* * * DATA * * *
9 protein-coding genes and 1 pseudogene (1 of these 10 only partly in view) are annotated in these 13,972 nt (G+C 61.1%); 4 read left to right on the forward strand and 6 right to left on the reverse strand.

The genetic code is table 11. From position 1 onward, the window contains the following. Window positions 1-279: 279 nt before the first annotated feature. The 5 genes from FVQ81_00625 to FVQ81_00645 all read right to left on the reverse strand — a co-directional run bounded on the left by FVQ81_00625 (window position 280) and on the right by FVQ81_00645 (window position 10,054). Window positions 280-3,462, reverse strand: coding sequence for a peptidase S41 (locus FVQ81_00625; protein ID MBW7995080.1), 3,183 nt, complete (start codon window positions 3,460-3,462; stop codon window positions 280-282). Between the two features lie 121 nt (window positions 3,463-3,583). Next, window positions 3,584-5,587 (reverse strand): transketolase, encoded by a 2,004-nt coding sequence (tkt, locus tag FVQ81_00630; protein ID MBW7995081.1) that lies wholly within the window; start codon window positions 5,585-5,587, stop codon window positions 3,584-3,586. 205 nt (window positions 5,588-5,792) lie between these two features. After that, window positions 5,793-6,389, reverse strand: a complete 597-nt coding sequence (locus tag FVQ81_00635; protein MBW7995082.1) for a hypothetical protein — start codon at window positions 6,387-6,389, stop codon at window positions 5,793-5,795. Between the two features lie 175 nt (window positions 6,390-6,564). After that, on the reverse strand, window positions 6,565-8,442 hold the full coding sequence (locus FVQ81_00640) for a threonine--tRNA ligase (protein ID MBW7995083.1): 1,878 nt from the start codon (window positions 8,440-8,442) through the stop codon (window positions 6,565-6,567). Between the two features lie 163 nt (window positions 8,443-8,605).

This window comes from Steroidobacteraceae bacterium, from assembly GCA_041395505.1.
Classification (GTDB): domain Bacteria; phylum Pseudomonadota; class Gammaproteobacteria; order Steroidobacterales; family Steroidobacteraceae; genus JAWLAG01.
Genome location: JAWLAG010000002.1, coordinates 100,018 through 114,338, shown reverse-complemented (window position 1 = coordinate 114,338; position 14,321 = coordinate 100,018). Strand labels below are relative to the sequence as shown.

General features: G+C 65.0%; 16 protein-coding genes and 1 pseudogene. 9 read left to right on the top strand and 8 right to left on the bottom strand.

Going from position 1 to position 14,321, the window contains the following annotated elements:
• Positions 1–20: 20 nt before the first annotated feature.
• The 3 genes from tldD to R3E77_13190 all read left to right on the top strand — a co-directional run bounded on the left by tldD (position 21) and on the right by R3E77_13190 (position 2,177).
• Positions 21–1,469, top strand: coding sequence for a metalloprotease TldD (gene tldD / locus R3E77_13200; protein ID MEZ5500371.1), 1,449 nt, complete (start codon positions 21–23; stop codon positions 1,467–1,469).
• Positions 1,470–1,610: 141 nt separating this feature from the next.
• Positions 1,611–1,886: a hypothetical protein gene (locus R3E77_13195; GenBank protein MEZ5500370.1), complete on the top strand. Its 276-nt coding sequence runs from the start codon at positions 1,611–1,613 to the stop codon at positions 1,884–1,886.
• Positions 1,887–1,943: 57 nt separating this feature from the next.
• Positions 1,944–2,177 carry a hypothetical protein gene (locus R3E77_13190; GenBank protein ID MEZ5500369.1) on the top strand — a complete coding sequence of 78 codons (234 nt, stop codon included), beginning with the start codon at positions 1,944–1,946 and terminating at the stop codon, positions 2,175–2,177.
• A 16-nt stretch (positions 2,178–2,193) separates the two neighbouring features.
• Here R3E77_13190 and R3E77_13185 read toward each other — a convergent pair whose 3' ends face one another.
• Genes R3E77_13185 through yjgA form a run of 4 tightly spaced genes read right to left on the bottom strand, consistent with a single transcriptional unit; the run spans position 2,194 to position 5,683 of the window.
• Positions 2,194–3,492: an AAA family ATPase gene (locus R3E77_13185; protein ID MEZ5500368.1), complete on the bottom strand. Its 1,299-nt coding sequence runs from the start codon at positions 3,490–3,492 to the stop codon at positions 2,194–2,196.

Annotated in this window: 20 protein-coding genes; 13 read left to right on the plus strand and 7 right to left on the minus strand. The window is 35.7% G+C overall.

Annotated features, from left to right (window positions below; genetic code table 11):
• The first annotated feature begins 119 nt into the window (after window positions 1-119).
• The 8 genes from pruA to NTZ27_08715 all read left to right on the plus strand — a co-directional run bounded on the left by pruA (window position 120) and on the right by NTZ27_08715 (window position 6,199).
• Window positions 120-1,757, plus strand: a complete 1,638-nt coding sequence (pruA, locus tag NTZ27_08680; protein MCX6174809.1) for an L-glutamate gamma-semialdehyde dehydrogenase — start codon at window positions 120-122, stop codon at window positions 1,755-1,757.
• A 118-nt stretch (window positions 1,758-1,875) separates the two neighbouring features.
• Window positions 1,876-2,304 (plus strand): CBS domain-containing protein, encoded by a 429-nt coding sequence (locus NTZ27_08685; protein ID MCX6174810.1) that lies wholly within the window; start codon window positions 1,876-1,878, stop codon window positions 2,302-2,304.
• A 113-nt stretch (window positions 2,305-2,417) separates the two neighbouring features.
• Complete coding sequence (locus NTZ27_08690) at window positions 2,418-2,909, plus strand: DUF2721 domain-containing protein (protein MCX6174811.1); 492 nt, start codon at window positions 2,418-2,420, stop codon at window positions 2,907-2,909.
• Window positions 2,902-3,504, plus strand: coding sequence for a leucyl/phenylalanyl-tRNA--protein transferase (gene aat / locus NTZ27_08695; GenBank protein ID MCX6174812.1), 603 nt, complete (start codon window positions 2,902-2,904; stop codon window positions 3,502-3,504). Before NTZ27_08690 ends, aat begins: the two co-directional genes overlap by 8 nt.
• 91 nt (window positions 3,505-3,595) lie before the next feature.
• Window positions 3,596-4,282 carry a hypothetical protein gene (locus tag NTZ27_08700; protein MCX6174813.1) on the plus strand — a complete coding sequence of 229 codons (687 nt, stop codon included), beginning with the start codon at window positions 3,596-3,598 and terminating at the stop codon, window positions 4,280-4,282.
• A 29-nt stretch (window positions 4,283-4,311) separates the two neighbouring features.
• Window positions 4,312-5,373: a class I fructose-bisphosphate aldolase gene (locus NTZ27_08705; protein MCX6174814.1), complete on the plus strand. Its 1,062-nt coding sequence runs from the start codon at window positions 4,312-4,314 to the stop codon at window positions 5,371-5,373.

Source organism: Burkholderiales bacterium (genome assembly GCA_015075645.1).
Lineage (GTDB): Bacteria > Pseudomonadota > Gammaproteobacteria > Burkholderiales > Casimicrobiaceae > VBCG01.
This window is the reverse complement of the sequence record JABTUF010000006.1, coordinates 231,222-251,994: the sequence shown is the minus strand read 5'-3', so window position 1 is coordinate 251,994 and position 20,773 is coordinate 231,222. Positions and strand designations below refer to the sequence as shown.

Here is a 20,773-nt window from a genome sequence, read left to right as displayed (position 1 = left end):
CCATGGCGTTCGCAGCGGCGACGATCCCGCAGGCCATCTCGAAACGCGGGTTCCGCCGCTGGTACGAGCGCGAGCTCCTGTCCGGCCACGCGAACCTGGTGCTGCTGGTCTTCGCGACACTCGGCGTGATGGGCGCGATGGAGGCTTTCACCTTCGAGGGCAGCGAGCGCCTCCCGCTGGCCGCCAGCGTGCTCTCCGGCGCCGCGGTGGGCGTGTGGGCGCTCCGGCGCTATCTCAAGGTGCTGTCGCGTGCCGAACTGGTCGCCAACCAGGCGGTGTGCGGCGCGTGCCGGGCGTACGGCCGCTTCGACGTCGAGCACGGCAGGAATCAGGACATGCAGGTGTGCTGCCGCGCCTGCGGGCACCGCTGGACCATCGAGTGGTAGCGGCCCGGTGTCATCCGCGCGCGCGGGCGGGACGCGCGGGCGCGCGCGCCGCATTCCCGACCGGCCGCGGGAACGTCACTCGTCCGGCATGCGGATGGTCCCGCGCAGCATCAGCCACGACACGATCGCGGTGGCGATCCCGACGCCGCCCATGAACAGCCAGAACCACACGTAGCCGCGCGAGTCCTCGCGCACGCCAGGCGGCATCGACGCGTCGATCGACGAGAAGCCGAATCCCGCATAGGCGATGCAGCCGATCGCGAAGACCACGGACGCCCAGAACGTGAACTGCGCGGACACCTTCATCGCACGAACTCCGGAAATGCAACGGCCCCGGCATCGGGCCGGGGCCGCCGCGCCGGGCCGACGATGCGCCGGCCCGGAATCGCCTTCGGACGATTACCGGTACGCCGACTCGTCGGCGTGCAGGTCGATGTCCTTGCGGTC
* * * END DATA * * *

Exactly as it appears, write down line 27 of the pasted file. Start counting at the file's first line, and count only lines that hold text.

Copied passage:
• Complete coding sequence (locus NTZ27_08690) at window positions 2,418-2,909, plus strand: DUF2721 domain-containing protein (protein MCX6174811.1); 492 nt, start codon at window positions 2,418-2,420, stop codon at window positions 2,907-2,909.